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Yankee

Yankee, who was debarked at a puppy mill, will be the face of an upcoming bill that will crack down on puppy mill sales.

WRIGHTSVILLE – Two Pennsylvania lawmakers are sponsoring a bill to crack down on the sale of puppy mill animals at pet stores.

The number, 260, is inside Franklin’s ear from being in a Lancaster County puppy mill, and Yankee was debarked during his time in the mill.

“They’re filthy. The dogs are literally living in their own excrement,” said Kate DePasquale, of A Tail to Tell Puppy Mill Rescue.

DePasquale rescued the two puppy mill dogs. Yankee spent around five years in a puppy mill. He now enjoys a good life at a Wrightsville home.

Pennsylvania has 12 of the 100 puppy mills on the Humane Society of the United States Horrible Hundred List. Seven of those are in Lancaster County.

“People really don’t understand where the puppies are coming from,” DePasquale said. “I think a lot of people ask the right questions, and I think that they’re misled.”

“Sen. (Guy) Reschenthaler (R-Allegheny) and Rep. (Jason) Ortitay’s (R-Allegheny) Puppy Retail Sales Bill is currently getting co-sponsors,” said Kristen Tullo, Pennsylvania director for the Humane Society of the United States.

Yankee is the poster dog for that bill and will campaign for it at the state Capitol.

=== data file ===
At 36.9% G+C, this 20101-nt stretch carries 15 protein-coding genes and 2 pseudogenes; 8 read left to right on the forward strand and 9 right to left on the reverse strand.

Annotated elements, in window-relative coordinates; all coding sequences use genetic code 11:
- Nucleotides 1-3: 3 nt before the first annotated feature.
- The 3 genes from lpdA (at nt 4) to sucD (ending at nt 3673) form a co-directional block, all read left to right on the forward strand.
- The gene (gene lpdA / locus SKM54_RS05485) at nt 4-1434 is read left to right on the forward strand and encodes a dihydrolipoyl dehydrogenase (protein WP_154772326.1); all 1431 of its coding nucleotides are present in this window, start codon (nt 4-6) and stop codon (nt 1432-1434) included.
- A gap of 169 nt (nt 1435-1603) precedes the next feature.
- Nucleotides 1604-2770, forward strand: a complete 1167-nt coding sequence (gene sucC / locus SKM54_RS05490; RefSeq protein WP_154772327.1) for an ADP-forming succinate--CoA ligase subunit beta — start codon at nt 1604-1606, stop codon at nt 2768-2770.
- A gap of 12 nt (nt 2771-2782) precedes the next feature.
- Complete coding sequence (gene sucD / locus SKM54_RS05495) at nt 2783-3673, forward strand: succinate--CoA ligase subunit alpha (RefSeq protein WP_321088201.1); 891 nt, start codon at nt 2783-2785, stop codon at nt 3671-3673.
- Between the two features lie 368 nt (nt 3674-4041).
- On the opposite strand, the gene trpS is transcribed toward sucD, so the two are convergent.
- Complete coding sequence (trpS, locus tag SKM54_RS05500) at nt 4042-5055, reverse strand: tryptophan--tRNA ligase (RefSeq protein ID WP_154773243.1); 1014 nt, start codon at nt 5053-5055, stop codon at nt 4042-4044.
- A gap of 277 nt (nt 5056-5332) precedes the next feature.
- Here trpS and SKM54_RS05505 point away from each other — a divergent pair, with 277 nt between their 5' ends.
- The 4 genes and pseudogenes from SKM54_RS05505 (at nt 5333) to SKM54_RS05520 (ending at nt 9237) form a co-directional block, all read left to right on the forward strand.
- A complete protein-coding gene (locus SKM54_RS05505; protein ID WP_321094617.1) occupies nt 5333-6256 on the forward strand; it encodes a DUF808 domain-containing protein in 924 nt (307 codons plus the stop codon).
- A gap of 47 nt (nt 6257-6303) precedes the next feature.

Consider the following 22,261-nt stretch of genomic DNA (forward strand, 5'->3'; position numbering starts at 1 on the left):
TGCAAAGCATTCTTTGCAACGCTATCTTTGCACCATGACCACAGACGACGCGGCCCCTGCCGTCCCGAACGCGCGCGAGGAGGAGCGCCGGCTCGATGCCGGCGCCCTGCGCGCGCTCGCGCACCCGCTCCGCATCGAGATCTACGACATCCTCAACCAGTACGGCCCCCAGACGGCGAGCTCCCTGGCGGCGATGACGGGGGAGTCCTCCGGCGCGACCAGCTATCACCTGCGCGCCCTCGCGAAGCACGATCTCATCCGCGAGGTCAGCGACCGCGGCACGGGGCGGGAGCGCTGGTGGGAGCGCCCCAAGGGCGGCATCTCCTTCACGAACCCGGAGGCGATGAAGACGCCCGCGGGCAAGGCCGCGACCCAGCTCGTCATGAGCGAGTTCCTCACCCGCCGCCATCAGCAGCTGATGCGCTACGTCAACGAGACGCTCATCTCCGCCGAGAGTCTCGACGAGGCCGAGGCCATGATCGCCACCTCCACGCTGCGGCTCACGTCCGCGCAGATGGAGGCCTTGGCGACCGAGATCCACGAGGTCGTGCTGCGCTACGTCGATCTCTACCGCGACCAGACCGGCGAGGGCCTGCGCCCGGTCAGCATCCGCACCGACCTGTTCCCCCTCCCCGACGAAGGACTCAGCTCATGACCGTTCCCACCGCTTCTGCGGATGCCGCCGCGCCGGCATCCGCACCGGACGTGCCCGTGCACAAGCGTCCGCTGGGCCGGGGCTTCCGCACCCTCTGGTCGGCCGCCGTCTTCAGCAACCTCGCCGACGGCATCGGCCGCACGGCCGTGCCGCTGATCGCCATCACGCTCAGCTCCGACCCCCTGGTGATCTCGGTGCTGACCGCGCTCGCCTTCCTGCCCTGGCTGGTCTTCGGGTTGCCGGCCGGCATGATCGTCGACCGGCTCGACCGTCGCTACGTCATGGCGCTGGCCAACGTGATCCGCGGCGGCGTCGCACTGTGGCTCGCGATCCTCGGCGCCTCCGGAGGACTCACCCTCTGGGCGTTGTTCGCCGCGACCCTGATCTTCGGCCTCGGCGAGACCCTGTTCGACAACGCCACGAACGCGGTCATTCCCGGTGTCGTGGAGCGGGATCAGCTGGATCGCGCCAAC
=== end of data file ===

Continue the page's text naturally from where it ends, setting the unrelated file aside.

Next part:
The bill would do three things. The first is require pet stores to sell dogs, cats and rabbits from shelters and rescues. They could not come from large-scale puppy mills.

“No longer would you be able to sell dogs, cats and rabbits at outdoor venues like flea markets,” Tullo said.

That’s the second element of the bill.

“Any licensed breeder would be required to advertise that license when advertising an animal,” Tullo said when discussing the third item.

The bill would not prohibit mom-and-pop stores from breeding.

“Responsible breeders and mom-and-pop stores do not sell to pet stores,” Tullo said.

“Some of these puppy mill animals live by themselves in tiny wire cages without windows. It’s completely dark in there. It’s just completely unacceptable,” DePasquale said.

The House bill already has dozens of co-sponsors. Both the Senate and House bills are expected to be introduced within the next few weeks. New York and New Jersey have similar bills.

Petco sent ABC27 News the following statement:

“Petco has never sold dogs or cats in our stores and we stopped selling rabbits in 2008. We believe in a ‘Think Adoption First’ philosophy, which means we encourage anyone looking to add a new pet to their family to consider adopting a homeless animal. Together, Petco and the Petco Foundation partner with thousands of local animal welfare groups across the country and, through in-store adoption events, help find homes for more than 400,000 animals every year.”

Erin Gray, senior corporate communications manager with PetSmart, sent ABC27 News this statement:

“We understand the love a pet can bring to a family, and we partner with more than 4,000 animal welfare organizations to offer pets for adoption in every PetSmart store, facilitating over half a million adoptions every year. We believe that enhanced regulations on breeders to ensure that all animals are raised in humane environments are more effective than measures that restrict pet parents’ choices.”

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